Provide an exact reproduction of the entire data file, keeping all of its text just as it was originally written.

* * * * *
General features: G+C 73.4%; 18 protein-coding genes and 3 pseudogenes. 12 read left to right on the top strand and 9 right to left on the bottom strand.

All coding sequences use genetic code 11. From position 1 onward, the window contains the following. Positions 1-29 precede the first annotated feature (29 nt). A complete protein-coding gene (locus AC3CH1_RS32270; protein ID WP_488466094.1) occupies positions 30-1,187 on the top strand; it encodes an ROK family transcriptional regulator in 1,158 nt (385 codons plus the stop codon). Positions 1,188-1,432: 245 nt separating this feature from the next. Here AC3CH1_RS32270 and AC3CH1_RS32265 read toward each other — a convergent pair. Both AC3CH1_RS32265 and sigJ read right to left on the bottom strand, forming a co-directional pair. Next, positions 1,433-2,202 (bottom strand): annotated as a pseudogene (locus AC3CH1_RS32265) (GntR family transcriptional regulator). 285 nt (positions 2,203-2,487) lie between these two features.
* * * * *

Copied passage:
General features: G+C 73.4%; 18 protein-coding genes and 3 pseudogenes. 12 read left to right on the top strand and 9 right to left on the bottom strand.

All coding sequences use genetic code 11. From position 1 onward, the window contains the following. Positions 1-29 precede the first annotated feature (29 nt). A complete protein-coding gene (locus AC3CH1_RS32270; protein ID WP_488466094.1) occupies positions 30-1,187 on the top strand; it encodes an ROK family transcriptional regulator in 1,158 nt (385 codons plus the stop codon). Positions 1,188-1,432: 245 nt separating this feature from the next. Here AC3CH1_RS32270 and AC3CH1_RS32265 read toward each other — a convergent pair. Both AC3CH1_RS32265 and sigJ read right to left on the bottom strand, forming a co-directional pair. Next, positions 1,433-2,202 (bottom strand): annotated as a pseudogene (locus AC3CH1_RS32265) (GntR family transcriptional regulator). 285 nt (positions 2,203-2,487) lie between these two features.